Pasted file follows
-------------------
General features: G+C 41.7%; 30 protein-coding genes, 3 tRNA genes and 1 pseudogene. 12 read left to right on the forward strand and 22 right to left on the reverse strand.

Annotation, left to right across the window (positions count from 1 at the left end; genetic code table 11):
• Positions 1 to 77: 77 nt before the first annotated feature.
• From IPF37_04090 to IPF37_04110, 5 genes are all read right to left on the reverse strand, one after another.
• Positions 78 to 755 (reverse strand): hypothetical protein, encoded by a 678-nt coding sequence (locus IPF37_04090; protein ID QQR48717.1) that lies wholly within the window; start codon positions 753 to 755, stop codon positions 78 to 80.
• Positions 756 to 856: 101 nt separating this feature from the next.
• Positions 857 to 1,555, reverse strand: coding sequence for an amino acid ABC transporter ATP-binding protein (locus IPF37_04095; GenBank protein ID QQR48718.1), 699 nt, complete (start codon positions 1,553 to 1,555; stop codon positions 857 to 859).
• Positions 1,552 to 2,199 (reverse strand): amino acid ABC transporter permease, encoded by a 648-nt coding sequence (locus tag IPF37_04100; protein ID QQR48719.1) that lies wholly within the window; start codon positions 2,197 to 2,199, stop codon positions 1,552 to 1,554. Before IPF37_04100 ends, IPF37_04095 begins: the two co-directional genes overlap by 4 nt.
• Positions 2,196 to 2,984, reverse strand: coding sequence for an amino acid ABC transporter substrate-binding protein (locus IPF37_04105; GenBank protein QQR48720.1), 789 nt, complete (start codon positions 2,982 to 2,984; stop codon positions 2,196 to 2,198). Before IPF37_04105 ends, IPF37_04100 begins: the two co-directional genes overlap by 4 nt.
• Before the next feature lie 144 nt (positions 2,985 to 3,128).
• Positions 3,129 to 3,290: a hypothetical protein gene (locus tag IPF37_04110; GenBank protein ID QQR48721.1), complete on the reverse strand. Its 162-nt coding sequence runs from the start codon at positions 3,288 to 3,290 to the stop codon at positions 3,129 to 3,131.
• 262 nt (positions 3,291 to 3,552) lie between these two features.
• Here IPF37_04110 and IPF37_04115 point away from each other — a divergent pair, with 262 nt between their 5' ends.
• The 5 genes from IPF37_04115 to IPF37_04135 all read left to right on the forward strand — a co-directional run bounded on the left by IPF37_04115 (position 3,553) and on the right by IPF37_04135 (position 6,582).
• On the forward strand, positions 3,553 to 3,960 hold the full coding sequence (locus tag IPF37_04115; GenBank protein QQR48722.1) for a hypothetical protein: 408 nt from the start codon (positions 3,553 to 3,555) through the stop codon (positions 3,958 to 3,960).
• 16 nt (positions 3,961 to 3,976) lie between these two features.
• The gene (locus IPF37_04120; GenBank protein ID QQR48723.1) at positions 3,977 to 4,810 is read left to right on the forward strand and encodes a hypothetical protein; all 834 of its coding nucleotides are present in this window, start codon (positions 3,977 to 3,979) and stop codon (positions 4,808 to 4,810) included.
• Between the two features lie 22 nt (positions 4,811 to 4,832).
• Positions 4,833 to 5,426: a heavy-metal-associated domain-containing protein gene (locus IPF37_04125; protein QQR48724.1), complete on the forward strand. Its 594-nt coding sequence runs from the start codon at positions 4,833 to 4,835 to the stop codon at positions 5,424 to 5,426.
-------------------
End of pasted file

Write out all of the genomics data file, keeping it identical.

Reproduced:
General features: G+C 41.7%; 30 protein-coding genes, 3 tRNA genes and 1 pseudogene. 12 read left to right on the forward strand and 22 right to left on the reverse strand.

Annotation, left to right across the window (positions count from 1 at the left end; genetic code table 11):
• Positions 1 to 77: 77 nt before the first annotated feature.
• From IPF37_04090 to IPF37_04110, 5 genes are all read right to left on the reverse strand, one after another.
• Positions 78 to 755 (reverse strand): hypothetical protein, encoded by a 678-nt coding sequence (locus IPF37_04090; protein ID QQR48717.1) that lies wholly within the window; start codon positions 753 to 755, stop codon positions 78 to 80.
• Positions 756 to 856: 101 nt separating this feature from the next.
• Positions 857 to 1,555, reverse strand: coding sequence for an amino acid ABC transporter ATP-binding protein (locus IPF37_04095; GenBank protein ID QQR48718.1), 699 nt, complete (start codon positions 1,553 to 1,555; stop codon positions 857 to 859).
• Positions 1,552 to 2,199 (reverse strand): amino acid ABC transporter permease, encoded by a 648-nt coding sequence (locus tag IPF37_04100; protein ID QQR48719.1) that lies wholly within the window; start codon positions 2,197 to 2,199, stop codon positions 1,552 to 1,554. Before IPF37_04100 ends, IPF37_04095 begins: the two co-directional genes overlap by 4 nt.
• Positions 2,196 to 2,984, reverse strand: coding sequence for an amino acid ABC transporter substrate-binding protein (locus IPF37_04105; GenBank protein QQR48720.1), 789 nt, complete (start codon positions 2,982 to 2,984; stop codon positions 2,196 to 2,198). Before IPF37_04105 ends, IPF37_04100 begins: the two co-directional genes overlap by 4 nt.
• Before the next feature lie 144 nt (positions 2,985 to 3,128).
• Positions 3,129 to 3,290: a hypothetical protein gene (locus tag IPF37_04110; GenBank protein ID QQR48721.1), complete on the reverse strand. Its 162-nt coding sequence runs from the start codon at positions 3,288 to 3,290 to the stop codon at positions 3,129 to 3,131.
• 262 nt (positions 3,291 to 3,552) lie between these two features.
• Here IPF37_04110 and IPF37_04115 point away from each other — a divergent pair, with 262 nt between their 5' ends.
• The 5 genes from IPF37_04115 to IPF37_04135 all read left to right on the forward strand — a co-directional run bounded on the left by IPF37_04115 (position 3,553) and on the right by IPF37_04135 (position 6,582).
• On the forward strand, positions 3,553 to 3,960 hold the full coding sequence (locus tag IPF37_04115; GenBank protein QQR48722.1) for a hypothetical protein: 408 nt from the start codon (positions 3,553 to 3,555) through the stop codon (positions 3,958 to 3,960).
• 16 nt (positions 3,961 to 3,976) lie between these two features.
• The gene (locus IPF37_04120; GenBank protein ID QQR48723.1) at positions 3,977 to 4,810 is read left to right on the forward strand and encodes a hypothetical protein; all 834 of its coding nucleotides are present in this window, start codon (positions 3,977 to 3,979) and stop codon (positions 4,808 to 4,810) included.
• Between the two features lie 22 nt (positions 4,811 to 4,832).
• Positions 4,833 to 5,426: a heavy-metal-associated domain-containing protein gene (locus IPF37_04125; protein QQR48724.1), complete on the forward strand. Its 594-nt coding sequence runs from the start codon at positions 4,833 to 4,835 to the stop codon at positions 5,424 to 5,426.